HERSHEY, Pa. – Republican John McCain and running mate Sarah Palin were reuniting Tuesday to rally the faithful in largely conservative areas of this swing state he hopes to win in next week's presidential election.
Though he trails Democrat Barack Obama in the polls nationally and in Pennsylvania — or maybe because of that — McCain was sounding increasingly scrappy and referring to his rival as "the most liberal candidate to ever seek the presidency."
McCain, who also campaigned in Pennsylvania on Monday, and Palin were holding a rally Tuesday in Hershey before going their separate ways — McCain to North Carolina, another contested state, while Palin stays in Pennsylvania. They had planned another joint rally in Pennsylvania — an event at a baseball stadium in Quakertown — but postponed it because of rain.
"If I'm elected, I'll fight to shake up Washington," McCain told a noisy rally in Pottsville, Pa., on Monday night, previewing the closing argument he'll make to voters as the long march to the Nov. 4 election draws to a close. "I'm not afraid of the fight, you're not afraid of the fight and we're ready for the fight."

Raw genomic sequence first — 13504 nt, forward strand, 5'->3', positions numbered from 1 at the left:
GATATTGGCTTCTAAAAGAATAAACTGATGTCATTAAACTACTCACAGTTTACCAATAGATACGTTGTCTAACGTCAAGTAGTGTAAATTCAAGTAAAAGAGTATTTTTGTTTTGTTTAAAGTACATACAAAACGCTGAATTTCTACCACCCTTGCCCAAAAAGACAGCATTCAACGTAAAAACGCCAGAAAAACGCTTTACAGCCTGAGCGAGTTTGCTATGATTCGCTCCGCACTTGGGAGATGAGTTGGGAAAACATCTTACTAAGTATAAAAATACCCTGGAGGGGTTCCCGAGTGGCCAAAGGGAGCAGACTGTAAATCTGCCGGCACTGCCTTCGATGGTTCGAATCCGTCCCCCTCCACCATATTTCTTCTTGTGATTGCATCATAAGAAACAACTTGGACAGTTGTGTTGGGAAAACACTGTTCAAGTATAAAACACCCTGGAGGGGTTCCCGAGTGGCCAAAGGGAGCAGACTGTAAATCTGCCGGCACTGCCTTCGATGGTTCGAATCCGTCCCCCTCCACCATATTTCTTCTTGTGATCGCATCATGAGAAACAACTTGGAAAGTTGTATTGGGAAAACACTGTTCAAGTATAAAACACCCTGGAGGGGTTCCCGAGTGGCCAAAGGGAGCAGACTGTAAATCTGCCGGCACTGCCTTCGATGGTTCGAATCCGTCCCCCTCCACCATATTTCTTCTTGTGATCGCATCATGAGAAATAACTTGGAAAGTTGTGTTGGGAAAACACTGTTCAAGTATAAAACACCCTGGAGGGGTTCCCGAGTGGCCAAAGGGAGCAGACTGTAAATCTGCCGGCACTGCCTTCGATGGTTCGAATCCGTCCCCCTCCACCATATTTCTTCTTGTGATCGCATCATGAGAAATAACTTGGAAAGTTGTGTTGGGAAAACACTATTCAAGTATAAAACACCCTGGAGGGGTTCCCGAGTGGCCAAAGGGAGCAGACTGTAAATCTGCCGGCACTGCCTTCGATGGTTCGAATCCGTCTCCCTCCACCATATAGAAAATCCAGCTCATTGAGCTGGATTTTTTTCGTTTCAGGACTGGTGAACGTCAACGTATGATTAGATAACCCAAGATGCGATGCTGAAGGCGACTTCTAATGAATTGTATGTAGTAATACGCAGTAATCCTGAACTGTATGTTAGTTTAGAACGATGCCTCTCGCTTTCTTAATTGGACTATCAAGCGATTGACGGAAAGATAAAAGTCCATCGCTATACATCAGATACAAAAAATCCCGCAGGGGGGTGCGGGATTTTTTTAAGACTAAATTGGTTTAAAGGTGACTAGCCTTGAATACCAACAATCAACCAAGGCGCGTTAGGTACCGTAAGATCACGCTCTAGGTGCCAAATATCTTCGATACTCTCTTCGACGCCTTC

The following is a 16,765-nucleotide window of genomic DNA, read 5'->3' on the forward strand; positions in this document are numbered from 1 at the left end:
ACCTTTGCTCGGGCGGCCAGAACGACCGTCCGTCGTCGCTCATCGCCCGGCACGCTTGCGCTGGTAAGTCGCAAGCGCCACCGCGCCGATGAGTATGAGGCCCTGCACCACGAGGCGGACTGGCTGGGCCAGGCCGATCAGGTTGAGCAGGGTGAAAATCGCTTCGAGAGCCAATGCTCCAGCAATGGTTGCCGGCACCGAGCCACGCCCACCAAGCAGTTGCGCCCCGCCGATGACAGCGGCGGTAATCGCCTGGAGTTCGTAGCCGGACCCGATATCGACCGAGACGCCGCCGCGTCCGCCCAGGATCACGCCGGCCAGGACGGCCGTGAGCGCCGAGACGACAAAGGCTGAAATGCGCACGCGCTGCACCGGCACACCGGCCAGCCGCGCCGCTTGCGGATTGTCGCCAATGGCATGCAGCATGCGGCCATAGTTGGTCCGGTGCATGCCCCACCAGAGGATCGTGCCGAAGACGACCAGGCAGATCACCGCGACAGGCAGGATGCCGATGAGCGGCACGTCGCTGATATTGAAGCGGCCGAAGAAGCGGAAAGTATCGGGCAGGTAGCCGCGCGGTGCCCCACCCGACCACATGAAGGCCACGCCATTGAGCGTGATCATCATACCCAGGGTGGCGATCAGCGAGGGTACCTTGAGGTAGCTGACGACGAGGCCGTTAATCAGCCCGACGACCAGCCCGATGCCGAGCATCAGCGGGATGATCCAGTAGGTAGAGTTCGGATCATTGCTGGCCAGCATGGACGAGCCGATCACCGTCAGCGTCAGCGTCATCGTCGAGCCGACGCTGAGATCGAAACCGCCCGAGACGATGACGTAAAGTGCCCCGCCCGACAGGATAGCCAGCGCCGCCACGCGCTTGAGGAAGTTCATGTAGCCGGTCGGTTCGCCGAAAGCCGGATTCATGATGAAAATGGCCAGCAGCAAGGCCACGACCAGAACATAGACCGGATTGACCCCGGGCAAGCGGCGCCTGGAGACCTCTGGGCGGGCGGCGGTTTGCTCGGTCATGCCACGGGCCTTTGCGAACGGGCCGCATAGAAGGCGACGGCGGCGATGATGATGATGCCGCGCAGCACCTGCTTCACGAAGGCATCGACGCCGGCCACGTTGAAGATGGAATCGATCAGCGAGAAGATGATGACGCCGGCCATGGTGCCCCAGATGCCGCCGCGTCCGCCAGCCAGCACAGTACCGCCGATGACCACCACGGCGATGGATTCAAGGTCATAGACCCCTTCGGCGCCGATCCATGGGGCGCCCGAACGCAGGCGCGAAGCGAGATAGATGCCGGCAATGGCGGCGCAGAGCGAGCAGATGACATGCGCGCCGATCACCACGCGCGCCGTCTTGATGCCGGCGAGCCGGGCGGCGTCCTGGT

McCain labeled Obama a tax-and-spend liberal and warned of what he said are the dangers of having a White House and Congress in Democratic hands. He urged that he be elected to serve as a counterweight to Democrats in Congress.
"Sen. Obama is running to spread the wealth. I'm running to create more wealth," said McCain, who promises tax cuts to spur job growth. "Sen. Obama is running to punish the successful. I'm running to make everyone a success."
Both campaigns were converging Tuesday on Pennsylvania, where Obama is ahead in the race for its 21 electoral votes. It takes 270 votes in the Electoral College to win the presidency. Obama had scheduled a rally in Chester, a Philadelphia suburb, at the same time as the McCain-Palin event in Hershey.
Palin is very popular with the Republican Party base and McCain was using her to energize those voters.
"She's a reformer, she's a great American," he said. "She'll take on the old boy network in Washington."
McCain also has been making himself clear about his differences with President Bush, who is unpopular.
"We can't spend the next four years as we have much of the last eight," McCain said. "We need a new direction and we have to fight for it."